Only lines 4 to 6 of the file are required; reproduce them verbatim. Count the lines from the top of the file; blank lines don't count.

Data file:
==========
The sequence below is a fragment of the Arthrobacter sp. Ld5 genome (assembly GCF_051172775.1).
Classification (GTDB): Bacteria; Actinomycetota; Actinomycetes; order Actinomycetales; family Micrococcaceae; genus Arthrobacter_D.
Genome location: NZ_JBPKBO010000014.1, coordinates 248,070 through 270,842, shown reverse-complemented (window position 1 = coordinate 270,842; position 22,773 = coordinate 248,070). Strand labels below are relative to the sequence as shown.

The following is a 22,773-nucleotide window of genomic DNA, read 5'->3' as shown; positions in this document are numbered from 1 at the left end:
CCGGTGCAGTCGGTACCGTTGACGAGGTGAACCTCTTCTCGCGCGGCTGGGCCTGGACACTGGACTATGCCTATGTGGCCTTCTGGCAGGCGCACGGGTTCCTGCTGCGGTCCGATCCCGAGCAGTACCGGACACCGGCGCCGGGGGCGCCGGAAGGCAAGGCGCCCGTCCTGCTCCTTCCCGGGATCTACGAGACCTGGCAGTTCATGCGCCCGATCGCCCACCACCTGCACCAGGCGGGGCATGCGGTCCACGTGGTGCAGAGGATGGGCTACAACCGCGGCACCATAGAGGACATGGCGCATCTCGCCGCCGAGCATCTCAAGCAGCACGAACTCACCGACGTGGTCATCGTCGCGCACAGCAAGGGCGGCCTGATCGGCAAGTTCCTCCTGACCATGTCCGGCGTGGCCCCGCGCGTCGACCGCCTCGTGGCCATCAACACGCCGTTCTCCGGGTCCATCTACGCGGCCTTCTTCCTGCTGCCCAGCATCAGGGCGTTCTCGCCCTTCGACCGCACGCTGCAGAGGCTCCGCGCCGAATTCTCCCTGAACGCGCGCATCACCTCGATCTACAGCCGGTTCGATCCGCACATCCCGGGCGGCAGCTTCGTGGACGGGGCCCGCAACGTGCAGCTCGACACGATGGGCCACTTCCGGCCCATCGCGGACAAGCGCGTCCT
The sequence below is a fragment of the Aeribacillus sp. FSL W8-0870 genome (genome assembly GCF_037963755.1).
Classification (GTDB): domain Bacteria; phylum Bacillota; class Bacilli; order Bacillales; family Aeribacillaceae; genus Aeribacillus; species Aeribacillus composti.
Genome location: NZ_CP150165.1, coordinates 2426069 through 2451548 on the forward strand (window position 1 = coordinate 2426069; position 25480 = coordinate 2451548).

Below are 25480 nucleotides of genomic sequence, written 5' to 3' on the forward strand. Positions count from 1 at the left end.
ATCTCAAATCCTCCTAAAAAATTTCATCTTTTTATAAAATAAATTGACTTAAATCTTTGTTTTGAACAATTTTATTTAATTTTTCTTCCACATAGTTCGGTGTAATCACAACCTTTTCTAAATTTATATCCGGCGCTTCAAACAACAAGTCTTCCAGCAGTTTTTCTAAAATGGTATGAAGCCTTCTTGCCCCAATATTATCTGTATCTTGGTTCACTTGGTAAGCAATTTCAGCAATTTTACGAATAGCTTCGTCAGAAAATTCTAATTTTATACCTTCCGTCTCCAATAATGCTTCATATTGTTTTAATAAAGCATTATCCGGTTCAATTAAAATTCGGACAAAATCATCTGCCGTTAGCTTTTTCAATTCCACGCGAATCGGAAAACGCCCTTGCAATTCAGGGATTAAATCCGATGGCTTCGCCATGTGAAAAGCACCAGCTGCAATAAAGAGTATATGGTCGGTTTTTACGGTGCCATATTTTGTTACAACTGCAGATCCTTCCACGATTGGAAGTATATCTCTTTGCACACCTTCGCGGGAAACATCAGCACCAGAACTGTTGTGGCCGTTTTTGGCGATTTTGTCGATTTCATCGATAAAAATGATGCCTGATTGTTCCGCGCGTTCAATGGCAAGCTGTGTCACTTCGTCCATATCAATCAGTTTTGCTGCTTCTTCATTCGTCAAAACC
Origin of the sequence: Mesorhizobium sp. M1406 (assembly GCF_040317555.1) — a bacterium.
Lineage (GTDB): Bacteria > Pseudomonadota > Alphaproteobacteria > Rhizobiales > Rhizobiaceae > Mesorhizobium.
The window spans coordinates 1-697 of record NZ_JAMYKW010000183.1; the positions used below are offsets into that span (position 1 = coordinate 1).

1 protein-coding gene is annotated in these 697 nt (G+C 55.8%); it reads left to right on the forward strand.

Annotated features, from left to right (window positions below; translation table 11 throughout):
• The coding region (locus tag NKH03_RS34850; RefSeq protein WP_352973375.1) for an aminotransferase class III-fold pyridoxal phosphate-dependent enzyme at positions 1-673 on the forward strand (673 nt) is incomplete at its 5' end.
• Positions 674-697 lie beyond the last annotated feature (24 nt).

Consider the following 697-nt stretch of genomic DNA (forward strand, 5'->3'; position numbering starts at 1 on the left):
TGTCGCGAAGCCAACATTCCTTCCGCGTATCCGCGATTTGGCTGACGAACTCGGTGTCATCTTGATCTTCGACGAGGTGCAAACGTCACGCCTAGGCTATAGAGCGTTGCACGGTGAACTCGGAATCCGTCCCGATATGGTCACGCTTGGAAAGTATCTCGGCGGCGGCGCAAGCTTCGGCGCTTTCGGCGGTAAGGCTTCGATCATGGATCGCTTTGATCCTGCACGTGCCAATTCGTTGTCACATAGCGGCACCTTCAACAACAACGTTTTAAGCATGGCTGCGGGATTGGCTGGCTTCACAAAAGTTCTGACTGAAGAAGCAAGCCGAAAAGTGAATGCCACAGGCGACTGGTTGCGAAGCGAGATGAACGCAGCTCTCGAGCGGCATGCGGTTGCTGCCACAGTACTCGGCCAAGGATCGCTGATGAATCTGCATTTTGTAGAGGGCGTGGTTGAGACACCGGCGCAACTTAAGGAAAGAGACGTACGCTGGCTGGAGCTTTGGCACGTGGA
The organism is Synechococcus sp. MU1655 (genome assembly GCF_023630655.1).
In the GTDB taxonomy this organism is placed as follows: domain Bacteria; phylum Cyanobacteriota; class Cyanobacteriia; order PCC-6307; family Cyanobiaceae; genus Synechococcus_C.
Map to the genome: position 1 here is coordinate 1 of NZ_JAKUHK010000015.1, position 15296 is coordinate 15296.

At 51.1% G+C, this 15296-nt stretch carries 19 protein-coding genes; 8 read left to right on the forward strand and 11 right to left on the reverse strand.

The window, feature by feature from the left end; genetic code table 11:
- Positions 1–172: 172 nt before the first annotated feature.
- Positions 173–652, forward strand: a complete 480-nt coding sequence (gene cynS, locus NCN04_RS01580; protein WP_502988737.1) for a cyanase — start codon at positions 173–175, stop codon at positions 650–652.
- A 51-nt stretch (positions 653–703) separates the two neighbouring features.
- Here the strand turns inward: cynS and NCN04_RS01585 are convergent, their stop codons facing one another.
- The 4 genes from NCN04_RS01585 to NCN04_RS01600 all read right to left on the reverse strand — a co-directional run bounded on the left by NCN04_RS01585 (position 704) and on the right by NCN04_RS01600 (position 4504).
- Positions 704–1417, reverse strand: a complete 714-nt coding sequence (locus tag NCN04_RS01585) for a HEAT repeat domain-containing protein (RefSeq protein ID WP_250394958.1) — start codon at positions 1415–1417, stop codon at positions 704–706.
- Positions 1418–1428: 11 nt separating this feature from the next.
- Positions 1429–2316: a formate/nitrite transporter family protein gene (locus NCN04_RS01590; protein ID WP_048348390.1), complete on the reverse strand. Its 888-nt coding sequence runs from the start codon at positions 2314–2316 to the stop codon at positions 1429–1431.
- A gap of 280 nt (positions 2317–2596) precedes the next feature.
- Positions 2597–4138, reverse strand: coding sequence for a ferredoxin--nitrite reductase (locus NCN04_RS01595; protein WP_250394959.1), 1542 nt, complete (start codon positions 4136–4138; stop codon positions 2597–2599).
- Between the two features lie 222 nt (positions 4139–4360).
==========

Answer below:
The following is a 22,773-nucleotide window of genomic DNA, read 5'->3' as shown; positions in this document are numbered from 1 at the left end:
CCGGTGCAGTCGGTACCGTTGACGAGGTGAACCTCTTCTCGCGCGGCTGGGCCTGGACACTGGACTATGCCTATGTGGCCTTCTGGCAGGCGCACGGGTTCCTGCTGCGGTCCGATCCCGAGCAGTACCGGACACCGGCGCCGGGGGCGCCGGAAGGCAAGGCGCCCGTCCTGCTCCTTCCCGGGATCTACGAGACCTGGCAGTTCATGCGCCCGATCGCCCACCACCTGCACCAGGCGGGGCATGCGGTCCACGTGGTGCAGAGGATGGGCTACAACCGCGGCACCATAGAGGACATGGCGCATCTCGCCGCCGAGCATCTCAAGCAGCACGAACTCACCGACGTGGTCATCGTCGCGCACAGCAAGGGCGGCCTGATCGGCAAGTTCCTCCTGACCATGTCCGGCGTGGCCCCGCGCGTCGACCGCCTCGTGGCCATCAACACGCCGTTCTCCGGGTCCATCTACGCGGCCTTCTTCCTGCTGCCCAGCATCAGGGCGTTCTCGCCCTTCGACCGCACGCTGCAGAGGCTCCGCGCCGAATTCTCCCTGAACGCGCGCATCACCTCGATCTACAGCCGGTTCGATCCGCACATCCCGGGCGGCAGCTTCGTGGACGGGGCCCGCAACGTGCAGCTCGACACGATGGGCCACTTCCGGCCCATCGCGGACAAGCGCGTCCT
The sequence below is a fragment of the Aeribacillus sp. FSL W8-0870 genome (genome assembly GCF_037963755.1).